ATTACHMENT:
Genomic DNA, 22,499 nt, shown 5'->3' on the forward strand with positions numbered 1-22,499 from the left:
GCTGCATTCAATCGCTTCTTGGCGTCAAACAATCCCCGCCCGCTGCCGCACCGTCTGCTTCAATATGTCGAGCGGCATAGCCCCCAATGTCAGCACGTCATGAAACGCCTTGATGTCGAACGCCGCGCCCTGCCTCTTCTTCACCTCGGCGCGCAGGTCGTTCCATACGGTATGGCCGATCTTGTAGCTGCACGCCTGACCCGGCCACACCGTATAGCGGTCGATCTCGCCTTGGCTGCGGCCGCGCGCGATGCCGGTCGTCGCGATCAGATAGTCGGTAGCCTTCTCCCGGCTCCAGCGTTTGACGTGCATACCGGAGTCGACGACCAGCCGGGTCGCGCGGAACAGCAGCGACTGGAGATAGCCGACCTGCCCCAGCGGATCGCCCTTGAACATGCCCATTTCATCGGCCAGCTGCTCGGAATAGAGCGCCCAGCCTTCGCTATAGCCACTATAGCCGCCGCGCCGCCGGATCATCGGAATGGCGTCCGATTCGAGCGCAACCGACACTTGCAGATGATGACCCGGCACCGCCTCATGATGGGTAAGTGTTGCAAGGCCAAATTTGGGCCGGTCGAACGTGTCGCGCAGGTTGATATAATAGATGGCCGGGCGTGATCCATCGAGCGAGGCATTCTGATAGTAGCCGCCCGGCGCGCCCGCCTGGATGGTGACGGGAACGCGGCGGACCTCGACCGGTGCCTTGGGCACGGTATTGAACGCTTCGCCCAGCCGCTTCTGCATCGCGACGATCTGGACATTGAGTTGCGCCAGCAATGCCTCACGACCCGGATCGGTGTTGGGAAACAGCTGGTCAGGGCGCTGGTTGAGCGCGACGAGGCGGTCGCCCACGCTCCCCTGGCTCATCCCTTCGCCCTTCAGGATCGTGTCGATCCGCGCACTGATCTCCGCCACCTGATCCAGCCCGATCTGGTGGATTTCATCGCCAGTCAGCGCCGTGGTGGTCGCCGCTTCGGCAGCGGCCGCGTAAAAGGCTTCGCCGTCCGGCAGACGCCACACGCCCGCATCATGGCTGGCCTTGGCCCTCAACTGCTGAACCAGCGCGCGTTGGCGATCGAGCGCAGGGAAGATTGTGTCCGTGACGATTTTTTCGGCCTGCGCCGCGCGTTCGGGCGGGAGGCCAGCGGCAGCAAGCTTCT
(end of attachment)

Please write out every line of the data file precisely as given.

Genomic DNA, 22,499 nt, shown 5'->3' on the forward strand with positions numbered 1-22,499 from the left:
GCTGCATTCAATCGCTTCTTGGCGTCAAACAATCCCCGCCCGCTGCCGCACCGTCTGCTTCAATATGTCGAGCGGCATAGCCCCCAATGTCAGCACGTCATGAAACGCCTTGATGTCGAACGCCGCGCCCTGCCTCTTCTTCACCTCGGCGCGCAGGTCGTTCCATACGGTATGGCCGATCTTGTAGCTGCACGCCTGACCCGGCCACACCGTATAGCGGTCGATCTCGCCTTGGCTGCGGCCGCGCGCGATGCCGGTCGTCGCGATCAGATAGTCGGTAGCCTTCTCCCGGCTCCAGCGTTTGACGTGCATACCGGAGTCGACGACCAGCCGGGTCGCGCGGAACAGCAGCGACTGGAGATAGCCGACCTGCCCCAGCGGATCGCCCTTGAACATGCCCATTTCATCGGCCAGCTGCTCGGAATAGAGCGCCCAGCCTTCGCTATAGCCACTATAGCCGCCGCGCCGCCGGATCATCGGAATGGCGTCCGATTCGAGCGCAACCGACACTTGCAGATGATGACCCGGCACCGCCTCATGATGGGTAAGTGTTGCAAGGCCAAATTTGGGCCGGTCGAACGTGTCGCGCAGGTTGATATAATAGATGGCCGGGCGTGATCCATCGAGCGAGGCATTCTGATAGTAGCCGCCCGGCGCGCCCGCCTGGATGGTGACGGGAACGCGGCGGACCTCGACCGGTGCCTTGGGCACGGTATTGAACGCTTCGCCCAGCCGCTTCTGCATCGCGACGATCTGGACATTGAGTTGCGCCAGCAATGCCTCACGACCCGGATCGGTGTTGGGAAACAGCTGGTCAGGGCGCTGGTTGAGCGCGACGAGGCGGTCGCCCACGCTCCCCTGGCTCATCCCTTCGCCCTTCAGGATCGTGTCGATCCGCGCACTGATCTCCGCCACCTGATCCAGCCCGATCTGGTGGATTTCATCGCCAGTCAGCGCCGTGGTGGTCGCCGCTTCGGCAGCGGCCGCGTAAAAGGCTTCGCCGTCCGGCAGACGCCACACGCCCGCATCATGGCTGGCCTTGGCCCTCAACTGCTGAACCAGCGCGCGTTGGCGATCGAGCGCAGGGAAGATTGTGTCCGTGACGATTTTTTCGGCCTGCGCCGCGCGTTCGGGCGGGAGGCCAGCGGCAGCAAGCTTCT